pesticide

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pesticide

 [pes´tĭ-sīd]
a poison used to destroy pests of any sort.

pes·ti·cide

(pes'ti-sīd),
General term for an agent that destroys fungi, insects, rodents, or any other pest.

pesticide

(pĕs′tĭ-sīd′)
n.
A substance or agent used to kill pests, such as unwanted or harmful insects, rodents, or weeds.

pes′ti·cid′al (-sīd′l) adj.

pesticide

Toxicology An annihilator of ambient arachnids, antagonistic arthropods, abominable animacules or pugnacious plants–eg, fumigants, fungicides, herbicides, insecticides; most are toxic and potentially fatal, with high arsenical or organophosphate content, and store in adipose tissue, given their lipid solubility Types Organochlorines-eg, DDT, chlordane, mirex, organophosphates–eg, parathion, diazinon, carbamates–eg, Aldicarb, carbaryl, carbofuran, metals–eg, copper, tributyl-tin oxide, pyrethroids–eg, permethrin, cypermethrin, etc–eg, 2,4-D, atrazine, paraquat. See Intermediate syndrome, Organophosphate pesticide.

pes·ti·cide

(pes'ti-sīd)
General term for an agent that destroys fungi, insects, rodents, or any other pest.

pesticide

any agent that causes the death of a pest. The general definition is usually restricted to chemicals with pesticidal properties, such as herbicides, insecticides, acaricides and fungicides. Pesticide application can produce many problems, for example:
  1. (a) destruction of organisms useful to man (‘nontarget’ species).
  2. (b) directly harmful effects to man if used incorrectly
  3. (c) accumulation and concentration in food chains leading to toxicity in animals at a higher TROPHIC LEVEL.
References in periodicals archive ?
Systemic pesticides that enter the turfgrass plant by root absorption are effectively applied in granular form.
Systemic pesticides will likely continue to be applied, at least in the near future, but perhaps one way for gardeners to facilitate change is to keep on asking these questions.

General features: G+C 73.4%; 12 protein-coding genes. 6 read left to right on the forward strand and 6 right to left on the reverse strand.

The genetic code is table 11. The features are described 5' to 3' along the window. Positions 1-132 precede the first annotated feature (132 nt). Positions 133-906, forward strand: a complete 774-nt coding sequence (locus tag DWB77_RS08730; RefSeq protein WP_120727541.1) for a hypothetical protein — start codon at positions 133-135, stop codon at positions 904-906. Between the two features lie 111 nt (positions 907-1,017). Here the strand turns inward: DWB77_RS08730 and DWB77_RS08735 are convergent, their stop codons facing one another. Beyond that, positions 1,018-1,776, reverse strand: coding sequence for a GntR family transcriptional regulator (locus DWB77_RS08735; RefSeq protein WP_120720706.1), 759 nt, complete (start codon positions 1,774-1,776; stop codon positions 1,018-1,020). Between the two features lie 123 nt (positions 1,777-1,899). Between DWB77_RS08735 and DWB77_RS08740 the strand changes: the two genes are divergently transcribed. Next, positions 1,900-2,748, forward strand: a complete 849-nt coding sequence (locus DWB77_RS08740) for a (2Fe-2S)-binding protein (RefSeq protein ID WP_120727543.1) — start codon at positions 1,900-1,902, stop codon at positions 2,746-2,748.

The more people who ask, the more pressure companies will face to forgo systemic pesticides. And if a salesperson doesn't know the answer, ask to have the manager notified that you will no longer buy the business's products if they can't tell you what is in or on them.--Mother
The Bee the Change t-shirt is hand-screened on organic cotton so no bees were harmed in the process since most conventional cotton is treated with systemic pesticides. A portion of the money raised through t-shirt sales will benefit The Pollination Project (www.thepollinationproject.org), a non-profit organization that gives $1000 per day in grants to projects that change the world.
Neonicotinoids, or neonics, are a class of systemic pesticides that are also toxic to bees, killing them outright or affecting their ability to function.
These systemic pesticides make all parts of a plant poisonous to insects--even the pollen and nectar, which are gathered and consumed by honeybees and other pollinators.
As Mother Earth News has reported, neonics are potent systemic pesticides that spread through plants and contaminate pollen and nectar.
Named for their chemical structure, which is similar to that of nicotine, neonicotinoids are systemic pesticides, meaning they're in every part of a plant.
Remember the systemic neonicotinoid pesticides we told you about in our October/November 2010 issue ("Systemic Pesticides: Chemicals You Can't Wash Off") that are deadly to honeybees that consume pollen, nectar or even water droplets from treated plants?
Systemic pesticides are chemicals that are actually absorbed by a plant when applied to seeds, soil or leaves.
Department of Agriculture from 1999 to 2007, numerous samples contained residues of these systemic pesticides. For example, 74 percent of conventionally grown fresh lettuce and 70 percent of broccoli samples showed imidacloprid residues.